Today, 13 December, 2019, which many peoples of (northern) European descent celebrate as St. Lucy’s Day (which I dedicate to the honor of the goddess Hekate as Phosphoros, “Light-Bringer”), marks my exact 10-year anniversary of receiving my Hand of Ifa (the culmination of a three-day initiation ritual) and of being crowned with my Guardian Orisha. Today marks a tremendous milestone in my life.
Alone, alone, all, all alone,
Alone on a wide wide Sea!
And Christ would take no pity on
My soul in agony.
—Samuel Taylor Coleridge, “The Rime of the Ancyent Marinere, In Seven Parts” (1798), Part IV, lines 224-227
In my last post, I wrote about the beauty and the power of prayer and how it forms the core of my contemporary Polytheist devotional practice. But I certainly have had my challenges over the years in sustaining my practice, like any other religious person committed to devotional piety. Whether the span lasted for weeks or even months on end, the spiritual crisis known as the “dark nights of the soul,” a term first coined by the sixteenth-century Spanish Counter-Reformation mystic known as St. John of the Cross, was a dreadful phenomenon I’ve endured many times. Continue reading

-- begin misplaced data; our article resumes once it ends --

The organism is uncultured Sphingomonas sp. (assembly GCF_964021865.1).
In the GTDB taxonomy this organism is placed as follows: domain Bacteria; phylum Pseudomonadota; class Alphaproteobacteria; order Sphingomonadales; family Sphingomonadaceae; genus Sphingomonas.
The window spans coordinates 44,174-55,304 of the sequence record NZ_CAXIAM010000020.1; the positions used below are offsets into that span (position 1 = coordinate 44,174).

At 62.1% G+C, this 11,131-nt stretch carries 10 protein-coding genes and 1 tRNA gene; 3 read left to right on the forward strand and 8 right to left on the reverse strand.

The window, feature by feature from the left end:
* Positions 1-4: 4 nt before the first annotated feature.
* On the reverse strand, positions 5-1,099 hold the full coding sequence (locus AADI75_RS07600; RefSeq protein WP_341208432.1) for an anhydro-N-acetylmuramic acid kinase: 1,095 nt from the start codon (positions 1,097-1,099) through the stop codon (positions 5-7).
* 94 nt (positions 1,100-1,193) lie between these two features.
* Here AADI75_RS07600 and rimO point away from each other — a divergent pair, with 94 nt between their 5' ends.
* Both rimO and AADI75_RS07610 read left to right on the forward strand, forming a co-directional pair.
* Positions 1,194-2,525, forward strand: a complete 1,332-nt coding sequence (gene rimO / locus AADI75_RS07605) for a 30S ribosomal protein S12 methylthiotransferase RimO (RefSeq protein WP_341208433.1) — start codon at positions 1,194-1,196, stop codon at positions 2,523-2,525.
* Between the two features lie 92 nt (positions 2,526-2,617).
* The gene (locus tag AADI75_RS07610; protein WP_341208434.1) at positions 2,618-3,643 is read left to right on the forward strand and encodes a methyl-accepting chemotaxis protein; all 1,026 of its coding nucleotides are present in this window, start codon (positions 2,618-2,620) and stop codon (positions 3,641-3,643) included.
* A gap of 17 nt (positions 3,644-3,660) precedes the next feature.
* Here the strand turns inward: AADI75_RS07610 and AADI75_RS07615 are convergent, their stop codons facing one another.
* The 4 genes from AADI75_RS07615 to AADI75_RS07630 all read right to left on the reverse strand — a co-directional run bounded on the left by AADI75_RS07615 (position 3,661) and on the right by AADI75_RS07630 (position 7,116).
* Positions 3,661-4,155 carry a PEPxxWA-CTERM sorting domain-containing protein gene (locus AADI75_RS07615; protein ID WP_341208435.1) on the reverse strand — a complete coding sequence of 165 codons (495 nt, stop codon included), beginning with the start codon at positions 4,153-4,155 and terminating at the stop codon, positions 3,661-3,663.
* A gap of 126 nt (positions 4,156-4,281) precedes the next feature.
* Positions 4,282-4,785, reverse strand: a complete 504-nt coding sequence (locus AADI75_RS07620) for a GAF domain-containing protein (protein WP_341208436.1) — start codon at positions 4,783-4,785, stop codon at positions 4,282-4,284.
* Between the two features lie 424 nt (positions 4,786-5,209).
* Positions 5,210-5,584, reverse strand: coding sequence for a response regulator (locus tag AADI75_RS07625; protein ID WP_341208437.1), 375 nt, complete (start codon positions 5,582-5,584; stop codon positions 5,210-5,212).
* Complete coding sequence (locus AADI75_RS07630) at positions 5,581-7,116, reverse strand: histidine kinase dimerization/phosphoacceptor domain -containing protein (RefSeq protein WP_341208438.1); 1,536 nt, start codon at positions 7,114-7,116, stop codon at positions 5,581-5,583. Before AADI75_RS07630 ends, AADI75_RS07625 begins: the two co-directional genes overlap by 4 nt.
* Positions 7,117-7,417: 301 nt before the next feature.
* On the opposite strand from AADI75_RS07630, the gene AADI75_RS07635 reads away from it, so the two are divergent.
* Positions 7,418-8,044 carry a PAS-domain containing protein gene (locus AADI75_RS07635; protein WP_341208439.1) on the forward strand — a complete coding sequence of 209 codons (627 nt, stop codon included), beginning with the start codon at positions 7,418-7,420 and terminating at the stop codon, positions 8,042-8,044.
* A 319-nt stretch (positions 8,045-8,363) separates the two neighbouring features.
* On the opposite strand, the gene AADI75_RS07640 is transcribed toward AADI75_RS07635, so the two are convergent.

As long-time readers of this blog will know by now, I did not enter into Polytheistic Paganism with a seething hatred for the Christian denomination (Eastern Orthodoxy) in which I’d been raised.